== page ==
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Modern Worship

September 15, 2017
By: Aaron Peasley

In the annals of history, it’s almost impossible to separate religion and architecture. For many centuries, sacred buildings - including mosques, churches, temples and synagogues - were the largest and most magnificent structures on earth (many would argue that remains the case).

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Unity Temple, Frank Lloyd Wright. Photography by Anne Evans courtesy of Architecture.org

Over the last century traditional sacred buildings have evolved radically, with many new sites incorporating the tenets of contemporary architecture. Iconic American architect Frank Lloyd Wright created one of the earliest shrines to modernism with Chicago’s bunker-like Unity Temple, which was built in 1908 and created an immediate sensation.

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Photography courtesy of Wikipedia.

In France, Le Corbusier's Notre Dame du Ronchamp, constructed in the 1950s outside of Paris, incorporated many of the architect’s revolutionary principles.

More recently, some of the world’s most high profile architects have left their imprimatur on a range of sacred sites, proving in the process that modern structures have the ability to inspire, amaze and elevate the spirit.

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Photography by F.Linkerhand courtesy of Flickr.

St Moritz Church, John Pawson

Sited in Augsburg, Germany, this remarkable church - which dates back 1000 years - was given a magnificent makeover by virtuosic minimalist John Pawson. The project, completed in 2013, entailed extensive paring back of extraneous visual elements as well as the introduction of translucent marble, onyx and an ingenious LED lighting scheme. The effect, according to the architect, bathes the space “in a haze of diffused luminescence.”

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Photgraphy by Nbyk M. courtesy of Flickr.

Church of the Light, Tadao Ando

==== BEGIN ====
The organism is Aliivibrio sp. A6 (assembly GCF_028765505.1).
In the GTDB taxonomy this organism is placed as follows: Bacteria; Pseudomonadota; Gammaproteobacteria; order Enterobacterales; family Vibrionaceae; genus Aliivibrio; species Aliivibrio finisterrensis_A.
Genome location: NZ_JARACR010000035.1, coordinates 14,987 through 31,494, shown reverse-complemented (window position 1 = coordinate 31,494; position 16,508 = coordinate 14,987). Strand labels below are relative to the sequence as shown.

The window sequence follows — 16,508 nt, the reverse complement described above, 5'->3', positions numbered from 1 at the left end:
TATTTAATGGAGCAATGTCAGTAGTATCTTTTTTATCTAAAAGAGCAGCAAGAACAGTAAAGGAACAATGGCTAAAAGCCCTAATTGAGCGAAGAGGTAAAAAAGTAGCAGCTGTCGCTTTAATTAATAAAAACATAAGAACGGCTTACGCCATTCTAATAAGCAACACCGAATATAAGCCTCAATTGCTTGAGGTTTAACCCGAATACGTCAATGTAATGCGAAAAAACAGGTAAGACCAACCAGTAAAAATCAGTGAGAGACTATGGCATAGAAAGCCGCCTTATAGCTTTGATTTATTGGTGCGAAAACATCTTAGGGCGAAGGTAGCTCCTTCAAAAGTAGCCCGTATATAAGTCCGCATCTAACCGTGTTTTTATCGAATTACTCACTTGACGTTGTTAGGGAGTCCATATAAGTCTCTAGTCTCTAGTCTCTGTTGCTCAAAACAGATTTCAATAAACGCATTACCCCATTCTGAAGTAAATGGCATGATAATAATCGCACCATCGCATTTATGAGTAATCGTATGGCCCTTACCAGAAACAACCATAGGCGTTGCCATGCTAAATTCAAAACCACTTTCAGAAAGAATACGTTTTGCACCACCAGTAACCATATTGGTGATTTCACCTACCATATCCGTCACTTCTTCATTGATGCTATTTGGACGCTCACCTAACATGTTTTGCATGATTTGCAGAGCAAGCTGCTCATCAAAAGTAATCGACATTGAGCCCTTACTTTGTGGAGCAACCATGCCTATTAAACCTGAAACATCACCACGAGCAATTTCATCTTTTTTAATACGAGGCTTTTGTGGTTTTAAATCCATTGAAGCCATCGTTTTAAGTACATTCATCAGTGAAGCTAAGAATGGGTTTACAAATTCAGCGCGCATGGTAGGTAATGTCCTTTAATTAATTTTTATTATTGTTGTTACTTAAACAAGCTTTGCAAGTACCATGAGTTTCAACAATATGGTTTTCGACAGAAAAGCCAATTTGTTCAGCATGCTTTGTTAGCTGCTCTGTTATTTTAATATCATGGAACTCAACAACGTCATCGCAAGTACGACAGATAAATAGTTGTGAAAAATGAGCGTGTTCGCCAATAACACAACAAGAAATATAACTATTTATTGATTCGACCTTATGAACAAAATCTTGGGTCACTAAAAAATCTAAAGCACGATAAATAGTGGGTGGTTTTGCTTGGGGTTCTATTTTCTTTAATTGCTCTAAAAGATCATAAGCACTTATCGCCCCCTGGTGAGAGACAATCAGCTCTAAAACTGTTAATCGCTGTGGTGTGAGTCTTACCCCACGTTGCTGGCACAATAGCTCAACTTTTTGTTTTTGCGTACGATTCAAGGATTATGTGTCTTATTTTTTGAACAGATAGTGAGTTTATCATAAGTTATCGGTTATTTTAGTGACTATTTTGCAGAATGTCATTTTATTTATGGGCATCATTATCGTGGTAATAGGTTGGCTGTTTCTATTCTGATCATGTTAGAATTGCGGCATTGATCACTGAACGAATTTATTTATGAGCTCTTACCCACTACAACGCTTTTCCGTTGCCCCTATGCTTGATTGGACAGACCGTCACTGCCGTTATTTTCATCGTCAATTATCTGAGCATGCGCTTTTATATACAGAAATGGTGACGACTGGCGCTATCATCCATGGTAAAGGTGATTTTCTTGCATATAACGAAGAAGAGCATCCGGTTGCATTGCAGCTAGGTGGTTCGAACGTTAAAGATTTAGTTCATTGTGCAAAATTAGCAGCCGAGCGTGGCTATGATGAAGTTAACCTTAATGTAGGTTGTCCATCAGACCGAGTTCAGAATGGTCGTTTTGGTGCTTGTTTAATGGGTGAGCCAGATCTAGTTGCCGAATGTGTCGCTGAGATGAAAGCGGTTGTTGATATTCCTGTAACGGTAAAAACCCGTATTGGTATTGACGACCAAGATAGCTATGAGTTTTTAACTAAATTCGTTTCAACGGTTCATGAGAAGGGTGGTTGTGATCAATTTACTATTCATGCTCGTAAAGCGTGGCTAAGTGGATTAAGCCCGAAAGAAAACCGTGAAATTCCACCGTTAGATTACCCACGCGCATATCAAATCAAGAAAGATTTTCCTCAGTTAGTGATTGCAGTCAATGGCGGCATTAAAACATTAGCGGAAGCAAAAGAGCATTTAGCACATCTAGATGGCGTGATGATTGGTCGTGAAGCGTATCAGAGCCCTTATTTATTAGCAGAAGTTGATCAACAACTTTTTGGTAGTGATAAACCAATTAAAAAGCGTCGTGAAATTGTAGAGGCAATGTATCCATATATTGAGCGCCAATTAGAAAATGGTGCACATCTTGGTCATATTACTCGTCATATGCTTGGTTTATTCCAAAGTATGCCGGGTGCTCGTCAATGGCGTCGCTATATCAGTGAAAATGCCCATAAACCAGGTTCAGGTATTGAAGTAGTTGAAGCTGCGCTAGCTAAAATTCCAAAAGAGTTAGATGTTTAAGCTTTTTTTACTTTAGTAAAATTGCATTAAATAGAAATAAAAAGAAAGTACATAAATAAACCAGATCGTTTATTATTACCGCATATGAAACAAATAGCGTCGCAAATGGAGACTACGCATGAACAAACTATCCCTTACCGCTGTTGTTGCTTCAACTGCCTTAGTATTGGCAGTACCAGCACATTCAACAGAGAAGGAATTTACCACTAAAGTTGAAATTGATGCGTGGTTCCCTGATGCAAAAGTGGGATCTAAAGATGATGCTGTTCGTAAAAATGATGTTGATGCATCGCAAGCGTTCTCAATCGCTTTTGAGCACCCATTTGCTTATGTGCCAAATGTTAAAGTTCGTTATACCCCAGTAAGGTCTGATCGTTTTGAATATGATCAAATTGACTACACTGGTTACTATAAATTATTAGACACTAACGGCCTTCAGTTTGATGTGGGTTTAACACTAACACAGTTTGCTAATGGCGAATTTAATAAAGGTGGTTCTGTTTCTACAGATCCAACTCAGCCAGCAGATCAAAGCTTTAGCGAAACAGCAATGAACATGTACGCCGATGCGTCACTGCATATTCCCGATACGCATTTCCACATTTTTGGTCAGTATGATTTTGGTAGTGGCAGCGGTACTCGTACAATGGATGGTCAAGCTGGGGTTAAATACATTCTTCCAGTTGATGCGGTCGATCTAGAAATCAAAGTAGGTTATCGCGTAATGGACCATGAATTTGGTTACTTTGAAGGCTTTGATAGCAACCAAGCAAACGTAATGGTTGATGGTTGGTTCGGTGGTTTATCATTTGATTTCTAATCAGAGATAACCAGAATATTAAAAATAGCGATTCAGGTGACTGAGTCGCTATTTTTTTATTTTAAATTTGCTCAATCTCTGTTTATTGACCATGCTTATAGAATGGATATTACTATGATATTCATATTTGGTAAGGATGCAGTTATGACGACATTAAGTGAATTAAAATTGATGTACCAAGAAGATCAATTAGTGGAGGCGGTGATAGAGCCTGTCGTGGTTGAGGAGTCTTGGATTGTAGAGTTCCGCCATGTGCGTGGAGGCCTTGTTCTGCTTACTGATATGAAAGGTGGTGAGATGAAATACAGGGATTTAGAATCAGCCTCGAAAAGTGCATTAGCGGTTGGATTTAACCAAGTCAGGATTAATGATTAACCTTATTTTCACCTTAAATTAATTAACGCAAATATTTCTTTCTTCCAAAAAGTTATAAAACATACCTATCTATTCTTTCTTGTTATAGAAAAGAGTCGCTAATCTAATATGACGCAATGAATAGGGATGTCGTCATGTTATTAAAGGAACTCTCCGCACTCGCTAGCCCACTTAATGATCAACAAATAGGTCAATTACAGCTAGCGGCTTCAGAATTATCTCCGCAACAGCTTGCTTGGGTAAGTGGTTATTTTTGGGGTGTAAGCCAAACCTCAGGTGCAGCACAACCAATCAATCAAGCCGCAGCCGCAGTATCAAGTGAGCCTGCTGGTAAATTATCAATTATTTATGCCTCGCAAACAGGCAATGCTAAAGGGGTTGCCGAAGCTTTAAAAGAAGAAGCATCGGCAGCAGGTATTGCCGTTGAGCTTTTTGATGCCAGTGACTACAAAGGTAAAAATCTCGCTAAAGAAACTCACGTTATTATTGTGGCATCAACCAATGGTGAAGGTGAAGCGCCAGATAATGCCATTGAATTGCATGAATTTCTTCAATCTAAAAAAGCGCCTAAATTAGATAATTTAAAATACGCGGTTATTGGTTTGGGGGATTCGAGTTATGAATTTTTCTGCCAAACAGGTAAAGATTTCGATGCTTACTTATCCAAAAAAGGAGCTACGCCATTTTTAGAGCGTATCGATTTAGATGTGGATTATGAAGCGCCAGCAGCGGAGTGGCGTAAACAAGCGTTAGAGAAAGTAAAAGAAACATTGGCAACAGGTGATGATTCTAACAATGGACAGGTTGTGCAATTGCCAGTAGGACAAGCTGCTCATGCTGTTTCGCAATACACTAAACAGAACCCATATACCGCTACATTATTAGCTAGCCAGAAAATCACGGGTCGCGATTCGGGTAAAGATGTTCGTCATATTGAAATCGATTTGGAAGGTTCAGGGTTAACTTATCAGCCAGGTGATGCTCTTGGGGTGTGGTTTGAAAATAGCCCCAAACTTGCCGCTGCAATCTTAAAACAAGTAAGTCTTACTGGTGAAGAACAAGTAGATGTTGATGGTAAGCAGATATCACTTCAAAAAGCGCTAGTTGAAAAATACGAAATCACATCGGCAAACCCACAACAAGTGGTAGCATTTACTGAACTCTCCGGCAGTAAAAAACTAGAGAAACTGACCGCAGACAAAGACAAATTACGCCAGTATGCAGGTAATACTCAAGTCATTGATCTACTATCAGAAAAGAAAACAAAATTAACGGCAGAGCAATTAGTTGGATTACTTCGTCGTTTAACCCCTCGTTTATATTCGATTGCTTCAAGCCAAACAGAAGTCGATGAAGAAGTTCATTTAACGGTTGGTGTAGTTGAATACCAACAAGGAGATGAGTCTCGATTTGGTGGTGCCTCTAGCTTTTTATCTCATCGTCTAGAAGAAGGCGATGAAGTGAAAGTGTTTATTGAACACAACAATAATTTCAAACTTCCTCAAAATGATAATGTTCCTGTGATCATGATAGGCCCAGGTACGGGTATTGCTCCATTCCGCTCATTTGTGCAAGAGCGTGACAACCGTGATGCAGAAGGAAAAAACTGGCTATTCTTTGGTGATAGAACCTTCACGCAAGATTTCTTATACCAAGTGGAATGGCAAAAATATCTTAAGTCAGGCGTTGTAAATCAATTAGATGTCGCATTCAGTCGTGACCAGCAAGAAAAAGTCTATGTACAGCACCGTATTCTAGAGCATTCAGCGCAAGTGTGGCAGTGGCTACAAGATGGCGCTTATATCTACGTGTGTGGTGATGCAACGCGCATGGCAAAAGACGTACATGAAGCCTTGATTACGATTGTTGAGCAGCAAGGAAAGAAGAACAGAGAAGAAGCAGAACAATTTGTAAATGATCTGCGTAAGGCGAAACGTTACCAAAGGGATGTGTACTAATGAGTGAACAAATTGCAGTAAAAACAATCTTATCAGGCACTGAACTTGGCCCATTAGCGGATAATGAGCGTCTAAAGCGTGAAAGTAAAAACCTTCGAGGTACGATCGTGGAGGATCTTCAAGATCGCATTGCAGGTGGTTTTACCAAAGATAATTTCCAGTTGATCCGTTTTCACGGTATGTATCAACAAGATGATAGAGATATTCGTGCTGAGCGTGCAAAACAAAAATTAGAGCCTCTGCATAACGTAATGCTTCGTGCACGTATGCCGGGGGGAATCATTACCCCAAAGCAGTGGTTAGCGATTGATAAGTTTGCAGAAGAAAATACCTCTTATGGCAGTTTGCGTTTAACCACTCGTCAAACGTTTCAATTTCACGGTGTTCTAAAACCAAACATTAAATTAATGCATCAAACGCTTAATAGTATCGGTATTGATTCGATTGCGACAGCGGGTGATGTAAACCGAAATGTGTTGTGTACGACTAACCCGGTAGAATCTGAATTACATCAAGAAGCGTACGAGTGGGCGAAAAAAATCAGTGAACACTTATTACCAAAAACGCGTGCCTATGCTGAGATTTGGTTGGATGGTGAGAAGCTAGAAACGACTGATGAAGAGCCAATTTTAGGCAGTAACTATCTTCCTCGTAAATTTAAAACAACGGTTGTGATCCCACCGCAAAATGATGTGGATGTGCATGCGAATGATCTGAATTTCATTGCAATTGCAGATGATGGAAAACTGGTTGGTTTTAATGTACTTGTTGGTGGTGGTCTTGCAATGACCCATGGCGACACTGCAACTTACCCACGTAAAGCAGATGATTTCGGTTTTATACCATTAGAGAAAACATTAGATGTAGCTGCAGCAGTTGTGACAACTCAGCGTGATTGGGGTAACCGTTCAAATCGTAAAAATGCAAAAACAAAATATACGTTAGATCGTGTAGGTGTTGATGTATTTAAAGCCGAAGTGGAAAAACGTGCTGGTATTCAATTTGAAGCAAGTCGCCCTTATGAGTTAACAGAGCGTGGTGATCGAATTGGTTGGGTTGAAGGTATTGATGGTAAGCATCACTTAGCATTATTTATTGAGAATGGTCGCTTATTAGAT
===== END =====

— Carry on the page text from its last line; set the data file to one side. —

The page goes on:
Located outside Osaka, this magnificent church is considered one of the Japanese architect’s key masterworks. The project, an extension of an original structure, exemplifies Ando’s approach to light, nature and materiality. Using prosaic materials including his signature concrete, the church is largely free of ornamentation, with the exception of the iconic illuminated cross carved into the east facing wall.

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Photography by Ali Alqubaity courtesy of Flickr.

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Photography by Liisa.

Kamppi Chapel of Silence, Helsinki

Curved and womb-like, this ecumenical church is constructed from spruce wood and includes remarkably simple box-like seating. Positioned as a respite from Helsinki’s busy inner-city, the multi-denominational site is an object lesson in how modern architecture can elevate simple materials to Empyrean heights.

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Photography by Anders Bengtsson courtesy of Flickr.

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Photography by Laura Nyyssönen courtesy of Flickr.

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Photography courtesy of The Architectural Review.

Australian Islamic Center, Glenn Murcutt

A brand new monolith, designed by the Pritzker prize-winning Australian architect, Melbourne’s brand new mosque eschews the traditional dome-like format in favor of a series of dramatic lantern-like triangular prisms. Best admired from above, the architectural wonder is one of the architect’s few public buildings.

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Photography courtesy of the Melbourne Minor.

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Bruder Klaus Field Chapel, Peter Zumthor

Iconoclastic Swiss architect Peter Zumthor has devoted his life to creating buildings that offer “a sensuous connection to life,” and this magnificent yet simple structure, built on German farmland, is no exception. Like all of his buildings, the chapel offers an intense connection to nature with an interior of 120 burnished tree trunks and a dramatic oculus, which introduces a profusion of natural light.

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Photography by Shigeo Ogawa courtesy of Tadao Ando Architect & Associates.

Sapporo Cemetery, Tadao Ando

Sapporo has been put on the international architecture travel map with the inauguration of Ando’s Makomanai Takino Cemetery. Entered through a long tunnel, the circular concrete complex, festooned with thousands of lavender plants, encloses a giant 45-foot concrete Buddha. According to the architect, the idea “was to cover the buddha below the head with a hill of lavender plants. We called the idea the 'head-out buddha'."

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Photography by Shigeo Ogawa courtesy of Tadao Ando Architect & Associates.